US high school students win one of the world's biggest maths competitions for the first time in 21 years

A team of US teenagers just won the International Mathematical Olympiad for the first time since 1994.

The International Mathematical Olympiad is an annual competition in which top high school students from over a hundred countries attempt to solve extremely difficult maths problems.

The head coach of the US team, Carnegie Mellon University maths professor Po-Shen Loh, described the problems as helping to “bridge the gap between the kinds of problems most kids see on their high school maths homework and real maths research,” in an interview with Evelyn Lamb for the Simons Foundation.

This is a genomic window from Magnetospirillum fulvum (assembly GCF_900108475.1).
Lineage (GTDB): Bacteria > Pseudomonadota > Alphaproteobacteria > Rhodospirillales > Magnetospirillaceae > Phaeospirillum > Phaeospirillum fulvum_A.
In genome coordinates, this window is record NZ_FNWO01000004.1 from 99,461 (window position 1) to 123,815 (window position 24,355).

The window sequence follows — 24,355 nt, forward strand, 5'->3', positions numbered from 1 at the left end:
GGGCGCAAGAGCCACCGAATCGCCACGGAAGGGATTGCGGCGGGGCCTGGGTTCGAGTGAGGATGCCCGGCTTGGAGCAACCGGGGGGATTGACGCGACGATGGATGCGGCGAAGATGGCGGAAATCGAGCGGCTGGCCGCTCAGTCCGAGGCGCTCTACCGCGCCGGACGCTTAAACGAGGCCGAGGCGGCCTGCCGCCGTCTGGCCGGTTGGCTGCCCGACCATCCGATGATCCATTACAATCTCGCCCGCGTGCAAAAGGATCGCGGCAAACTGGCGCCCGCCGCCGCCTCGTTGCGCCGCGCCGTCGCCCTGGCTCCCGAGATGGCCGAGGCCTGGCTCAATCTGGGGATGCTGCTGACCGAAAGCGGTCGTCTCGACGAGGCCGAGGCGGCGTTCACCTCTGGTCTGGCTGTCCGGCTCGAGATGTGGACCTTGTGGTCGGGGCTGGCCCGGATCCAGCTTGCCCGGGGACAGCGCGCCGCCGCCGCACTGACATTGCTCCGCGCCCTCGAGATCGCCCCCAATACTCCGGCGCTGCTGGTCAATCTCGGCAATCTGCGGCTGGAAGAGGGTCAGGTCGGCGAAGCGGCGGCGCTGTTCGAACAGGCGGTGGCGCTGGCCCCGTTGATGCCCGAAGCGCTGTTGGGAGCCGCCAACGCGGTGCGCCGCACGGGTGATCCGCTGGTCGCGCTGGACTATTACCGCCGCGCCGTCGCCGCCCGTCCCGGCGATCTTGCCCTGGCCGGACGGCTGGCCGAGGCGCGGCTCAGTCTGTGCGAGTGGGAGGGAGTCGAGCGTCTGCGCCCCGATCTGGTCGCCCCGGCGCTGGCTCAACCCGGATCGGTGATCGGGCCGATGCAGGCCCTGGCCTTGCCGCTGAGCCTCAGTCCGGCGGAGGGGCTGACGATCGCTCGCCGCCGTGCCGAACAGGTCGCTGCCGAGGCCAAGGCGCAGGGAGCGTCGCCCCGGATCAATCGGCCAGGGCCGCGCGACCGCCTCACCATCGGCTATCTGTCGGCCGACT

Students are given two sets of three problems each on two consecutive days, with four and a half hours on each day to tackle the problems. The problems test competitors’ abilities to approach situations creatively, rather than memorized formulas.

The problems are generally fairly simply laid out, but require a lot of analysis to understand.

For example, one of the problems from this year’s Olympiad asked competitors to find all the sets of three whole numbers such that multiplying together any two of the numbers and subtracting the third number gives you a power of two. There’s no fancy equations or formulas here, just a ridiculously puzzling brain-teaser.

Being able to wrap your mind around problems like this, and figuring out different ways to look at problems, are at the core of what maths is all about.

Kudos to the US team for their victory!


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